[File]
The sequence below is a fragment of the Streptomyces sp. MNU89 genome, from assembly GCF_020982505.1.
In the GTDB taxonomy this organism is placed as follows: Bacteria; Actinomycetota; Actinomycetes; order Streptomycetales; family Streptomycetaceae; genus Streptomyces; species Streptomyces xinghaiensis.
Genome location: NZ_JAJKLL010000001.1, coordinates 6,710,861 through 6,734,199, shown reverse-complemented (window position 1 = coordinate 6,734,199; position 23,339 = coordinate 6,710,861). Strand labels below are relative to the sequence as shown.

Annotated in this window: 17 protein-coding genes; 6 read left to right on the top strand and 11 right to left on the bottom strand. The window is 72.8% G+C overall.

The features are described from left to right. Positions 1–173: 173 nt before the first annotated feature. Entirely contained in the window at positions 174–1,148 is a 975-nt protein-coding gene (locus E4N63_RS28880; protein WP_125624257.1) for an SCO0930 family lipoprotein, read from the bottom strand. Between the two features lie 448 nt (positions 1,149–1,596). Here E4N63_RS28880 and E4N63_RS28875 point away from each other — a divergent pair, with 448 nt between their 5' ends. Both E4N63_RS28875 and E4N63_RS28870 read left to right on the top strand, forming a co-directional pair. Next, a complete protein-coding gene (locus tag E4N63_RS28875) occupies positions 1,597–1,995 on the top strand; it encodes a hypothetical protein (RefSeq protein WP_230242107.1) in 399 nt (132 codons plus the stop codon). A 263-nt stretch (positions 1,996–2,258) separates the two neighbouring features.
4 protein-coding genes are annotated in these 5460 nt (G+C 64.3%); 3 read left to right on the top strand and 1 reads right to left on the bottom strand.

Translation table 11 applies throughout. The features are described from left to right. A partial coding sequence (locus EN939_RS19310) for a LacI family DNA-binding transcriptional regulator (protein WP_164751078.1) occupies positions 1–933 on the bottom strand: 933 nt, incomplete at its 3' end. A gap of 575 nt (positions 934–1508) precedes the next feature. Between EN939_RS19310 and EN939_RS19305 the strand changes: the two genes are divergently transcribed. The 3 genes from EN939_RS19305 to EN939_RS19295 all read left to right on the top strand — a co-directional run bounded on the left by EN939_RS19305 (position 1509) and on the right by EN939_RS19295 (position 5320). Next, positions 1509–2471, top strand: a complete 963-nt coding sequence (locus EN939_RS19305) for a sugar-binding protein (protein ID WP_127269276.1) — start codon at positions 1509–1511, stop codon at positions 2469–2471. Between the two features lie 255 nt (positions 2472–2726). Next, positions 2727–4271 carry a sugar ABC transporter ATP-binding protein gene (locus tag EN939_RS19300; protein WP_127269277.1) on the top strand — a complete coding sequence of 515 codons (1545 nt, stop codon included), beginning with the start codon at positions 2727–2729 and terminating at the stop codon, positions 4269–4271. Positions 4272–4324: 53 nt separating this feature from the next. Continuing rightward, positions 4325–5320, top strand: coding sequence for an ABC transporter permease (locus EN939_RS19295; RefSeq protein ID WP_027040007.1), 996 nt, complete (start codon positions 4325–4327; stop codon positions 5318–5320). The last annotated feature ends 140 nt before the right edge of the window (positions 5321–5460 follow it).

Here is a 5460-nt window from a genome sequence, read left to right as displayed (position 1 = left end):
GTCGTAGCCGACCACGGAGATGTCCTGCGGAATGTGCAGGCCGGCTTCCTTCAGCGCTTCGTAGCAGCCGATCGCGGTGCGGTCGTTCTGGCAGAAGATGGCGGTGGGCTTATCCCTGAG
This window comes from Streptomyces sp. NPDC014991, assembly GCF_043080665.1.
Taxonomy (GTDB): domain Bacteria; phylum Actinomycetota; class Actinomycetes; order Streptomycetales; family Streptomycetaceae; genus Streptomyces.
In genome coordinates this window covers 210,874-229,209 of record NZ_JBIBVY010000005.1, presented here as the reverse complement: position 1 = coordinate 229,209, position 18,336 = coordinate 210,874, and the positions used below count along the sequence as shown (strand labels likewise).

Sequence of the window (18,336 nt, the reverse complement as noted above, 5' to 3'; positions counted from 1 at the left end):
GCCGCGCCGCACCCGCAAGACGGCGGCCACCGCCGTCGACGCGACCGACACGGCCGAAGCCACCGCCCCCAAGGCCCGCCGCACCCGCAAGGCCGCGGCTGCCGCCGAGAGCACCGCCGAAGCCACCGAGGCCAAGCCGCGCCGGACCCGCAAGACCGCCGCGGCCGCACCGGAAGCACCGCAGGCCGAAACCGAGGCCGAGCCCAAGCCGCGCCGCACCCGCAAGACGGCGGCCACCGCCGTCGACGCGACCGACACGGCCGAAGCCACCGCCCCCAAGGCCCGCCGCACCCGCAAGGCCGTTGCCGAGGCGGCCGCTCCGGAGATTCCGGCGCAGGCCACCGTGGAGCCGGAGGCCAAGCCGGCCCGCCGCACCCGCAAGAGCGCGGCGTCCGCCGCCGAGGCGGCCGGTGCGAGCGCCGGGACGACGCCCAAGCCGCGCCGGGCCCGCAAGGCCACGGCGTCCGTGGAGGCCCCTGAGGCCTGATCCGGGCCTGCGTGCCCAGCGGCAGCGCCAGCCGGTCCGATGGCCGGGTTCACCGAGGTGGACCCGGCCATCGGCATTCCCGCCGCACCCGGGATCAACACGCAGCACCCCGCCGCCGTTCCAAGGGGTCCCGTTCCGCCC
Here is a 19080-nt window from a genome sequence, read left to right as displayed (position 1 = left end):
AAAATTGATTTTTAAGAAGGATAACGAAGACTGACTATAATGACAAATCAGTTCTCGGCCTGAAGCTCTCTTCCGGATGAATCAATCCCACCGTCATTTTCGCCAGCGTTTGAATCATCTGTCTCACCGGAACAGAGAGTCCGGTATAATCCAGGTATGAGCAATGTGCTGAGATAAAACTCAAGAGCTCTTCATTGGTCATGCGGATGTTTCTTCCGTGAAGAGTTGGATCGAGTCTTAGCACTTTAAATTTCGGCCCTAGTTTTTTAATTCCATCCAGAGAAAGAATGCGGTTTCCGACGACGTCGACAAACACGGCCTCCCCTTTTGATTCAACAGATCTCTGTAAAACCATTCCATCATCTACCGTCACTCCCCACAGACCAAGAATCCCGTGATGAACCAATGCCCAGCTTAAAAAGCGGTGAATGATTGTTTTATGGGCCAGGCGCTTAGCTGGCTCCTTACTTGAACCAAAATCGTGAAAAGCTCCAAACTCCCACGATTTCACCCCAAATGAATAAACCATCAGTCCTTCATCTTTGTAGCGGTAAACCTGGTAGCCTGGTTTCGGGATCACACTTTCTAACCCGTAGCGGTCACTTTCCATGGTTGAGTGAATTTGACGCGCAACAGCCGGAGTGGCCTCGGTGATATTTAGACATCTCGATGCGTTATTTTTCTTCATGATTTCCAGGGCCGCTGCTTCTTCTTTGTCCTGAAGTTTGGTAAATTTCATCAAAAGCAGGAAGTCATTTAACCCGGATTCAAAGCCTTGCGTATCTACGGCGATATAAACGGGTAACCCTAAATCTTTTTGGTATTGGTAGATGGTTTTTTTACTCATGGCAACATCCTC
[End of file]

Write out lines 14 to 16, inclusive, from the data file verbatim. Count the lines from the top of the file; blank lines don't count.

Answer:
GCCGCGCCGCACCCGCAAGACGGCGGCCACCGCCGTCGACGCGACCGACACGGCCGAAGCCACCGCCCCCAAGGCCCGCCGCACCCGCAAGGCCGCGGCTGCCGCCGAGAGCACCGCCGAAGCCACCGAGGCCAAGCCGCGCCGGACCCGCAAGACCGCCGCGGCCGCACCGGAAGCACCGCAGGCCGAAACCGAGGCCGAGCCCAAGCCGCGCCGCACCCGCAAGACGGCGGCCACCGCCGTCGACGCGACCGACACGGCCGAAGCCACCGCCCCCAAGGCCCGCCGCACCCGCAAGGCCGTTGCCGAGGCGGCCGCTCCGGAGATTCCGGCGCAGGCCACCGTGGAGCCGGAGGCCAAGCCGGCCCGCCGCACCCGCAAGAGCGCGGCGTCCGCCGCCGAGGCGGCCGGTGCGAGCGCCGGGACGACGCCCAAGCCGCGCCGGGCCCGCAAGGCCACGGCGTCCGTGGAGGCCCCTGAGGCCTGATCCGGGCCTGCGTGCCCAGCGGCAGCGCCAGCCGGTCCGATGGCCGGGTTCACCGAGGTGGACCCGGCCATCGGCATTCCCGCCGCACCCGGGATCAACACGCAGCACCCCGCCGCCGTTCCAAGGGGTCCCGTTCCGCCC
Here is a 19080-nt window from a genome sequence, read left to right as displayed (position 1 = left end):
AAAATTGATTTTTAAGAAGGATAACGAAGACTGACTATAATGACAAATCAGTTCTCGGCCTGAAGCTCTCTTCCGGATGAATCAATCCCACCGTCATTTTCGCCAGCGTTTGAATCATCTGTCTCACCGGAACAGAGAGTCCGGTATAATCCAGGTATGAGCAATGTGCTGAGATAAAACTCAAGAGCTCTTCATTGGTCATGCGGATGTTTCTTCCGTGAAGAGTTGGATCGAGTCTTAGCACTTTAAATTTCGGCCCTAGTTTTTTAATTCCATCCAGAGAAAGAATGCGGTTTCCGACGACGTCGACAAACACGGCCTCCCCTTTTGATTCAACAGATCTCTGTAAAACCATTCCATCATCTACCGTCACTCCCCACAGACCAAGAATCCCGTGATGAACCAATGCCCAGCTTAAAAAGCGGTGAATGATTGTTTTATGGGCCAGGCGCTTAGCTGGCTCCTTACTTGAACCAAAATCGTGAAAAGCTCCAAACTCCCACGATTTCACCCCAAATGAATAAACCATCAGTCCTTCATCTTTGTAGCGGTAAACCTGGTAGCCTGGTTTCGGGATCACACTTTCTAACCCGTAGCGGTCACTTTCCATGGTTGAGTGAATTTGACGCGCAACAGCCGGAGTGGCCTCGGTGATATTTAGACATCTCGATGCGTTATTTTTCTTCATGATTTCCAGGGCCGCTGCTTCTTCTTTGTCCTGAAGTTTGGTAAATTTCATCAAAAGCAGGAAGTCATTTAACCCGGATTCAAAGCCTTGCGTATCTACGGCGATATAAACGGGTAACCCTAAATCTTTTTGGTATTGGTAGATGGTTTTTTTACTCATGGCAACATCCTC